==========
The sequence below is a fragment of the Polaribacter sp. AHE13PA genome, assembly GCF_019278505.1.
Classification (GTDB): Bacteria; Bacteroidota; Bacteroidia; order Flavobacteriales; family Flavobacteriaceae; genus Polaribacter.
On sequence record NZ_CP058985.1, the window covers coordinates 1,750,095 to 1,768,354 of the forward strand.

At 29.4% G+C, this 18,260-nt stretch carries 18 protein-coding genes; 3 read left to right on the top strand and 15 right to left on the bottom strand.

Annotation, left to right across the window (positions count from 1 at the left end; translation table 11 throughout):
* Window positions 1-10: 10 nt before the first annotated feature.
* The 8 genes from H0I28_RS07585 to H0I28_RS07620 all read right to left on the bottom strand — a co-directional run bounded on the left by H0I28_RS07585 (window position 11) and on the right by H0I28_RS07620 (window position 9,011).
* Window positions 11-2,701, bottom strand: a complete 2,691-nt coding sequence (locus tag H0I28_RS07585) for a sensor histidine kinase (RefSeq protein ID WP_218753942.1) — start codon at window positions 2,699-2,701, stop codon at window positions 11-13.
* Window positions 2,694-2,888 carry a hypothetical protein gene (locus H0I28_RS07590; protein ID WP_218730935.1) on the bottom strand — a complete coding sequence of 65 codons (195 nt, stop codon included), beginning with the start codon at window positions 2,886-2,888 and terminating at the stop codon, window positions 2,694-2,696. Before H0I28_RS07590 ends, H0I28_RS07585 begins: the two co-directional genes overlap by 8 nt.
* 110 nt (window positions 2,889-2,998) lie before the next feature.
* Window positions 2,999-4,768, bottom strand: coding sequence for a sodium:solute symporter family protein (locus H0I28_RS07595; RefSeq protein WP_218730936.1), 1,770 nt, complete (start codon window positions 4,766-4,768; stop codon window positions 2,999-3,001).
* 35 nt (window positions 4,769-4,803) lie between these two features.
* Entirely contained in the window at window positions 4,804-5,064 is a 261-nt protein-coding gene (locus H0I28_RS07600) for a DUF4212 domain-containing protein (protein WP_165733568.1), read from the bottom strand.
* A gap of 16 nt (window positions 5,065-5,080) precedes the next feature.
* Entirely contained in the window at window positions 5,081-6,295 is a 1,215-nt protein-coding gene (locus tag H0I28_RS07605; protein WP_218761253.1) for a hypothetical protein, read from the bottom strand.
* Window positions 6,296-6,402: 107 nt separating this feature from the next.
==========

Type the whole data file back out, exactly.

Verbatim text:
The sequence below is a fragment of the Polaribacter sp. AHE13PA genome, assembly GCF_019278505.1.
Classification (GTDB): Bacteria; Bacteroidota; Bacteroidia; order Flavobacteriales; family Flavobacteriaceae; genus Polaribacter.
On sequence record NZ_CP058985.1, the window covers coordinates 1,750,095 to 1,768,354 of the forward strand.

At 29.4% G+C, this 18,260-nt stretch carries 18 protein-coding genes; 3 read left to right on the top strand and 15 right to left on the bottom strand.

Annotation, left to right across the window (positions count from 1 at the left end; translation table 11 throughout):
* Window positions 1-10: 10 nt before the first annotated feature.
* The 8 genes from H0I28_RS07585 to H0I28_RS07620 all read right to left on the bottom strand — a co-directional run bounded on the left by H0I28_RS07585 (window position 11) and on the right by H0I28_RS07620 (window position 9,011).
* Window positions 11-2,701, bottom strand: a complete 2,691-nt coding sequence (locus tag H0I28_RS07585) for a sensor histidine kinase (RefSeq protein ID WP_218753942.1) — start codon at window positions 2,699-2,701, stop codon at window positions 11-13.
* Window positions 2,694-2,888 carry a hypothetical protein gene (locus H0I28_RS07590; protein ID WP_218730935.1) on the bottom strand — a complete coding sequence of 65 codons (195 nt, stop codon included), beginning with the start codon at window positions 2,886-2,888 and terminating at the stop codon, window positions 2,694-2,696. Before H0I28_RS07590 ends, H0I28_RS07585 begins: the two co-directional genes overlap by 8 nt.
* 110 nt (window positions 2,889-2,998) lie before the next feature.
* Window positions 2,999-4,768, bottom strand: coding sequence for a sodium:solute symporter family protein (locus H0I28_RS07595; RefSeq protein WP_218730936.1), 1,770 nt, complete (start codon window positions 4,766-4,768; stop codon window positions 2,999-3,001).
* 35 nt (window positions 4,769-4,803) lie between these two features.
* Entirely contained in the window at window positions 4,804-5,064 is a 261-nt protein-coding gene (locus H0I28_RS07600) for a DUF4212 domain-containing protein (protein WP_165733568.1), read from the bottom strand.
* A gap of 16 nt (window positions 5,065-5,080) precedes the next feature.
* Entirely contained in the window at window positions 5,081-6,295 is a 1,215-nt protein-coding gene (locus tag H0I28_RS07605; protein WP_218761253.1) for a hypothetical protein, read from the bottom strand.
* Window positions 6,296-6,402: 107 nt separating this feature from the next.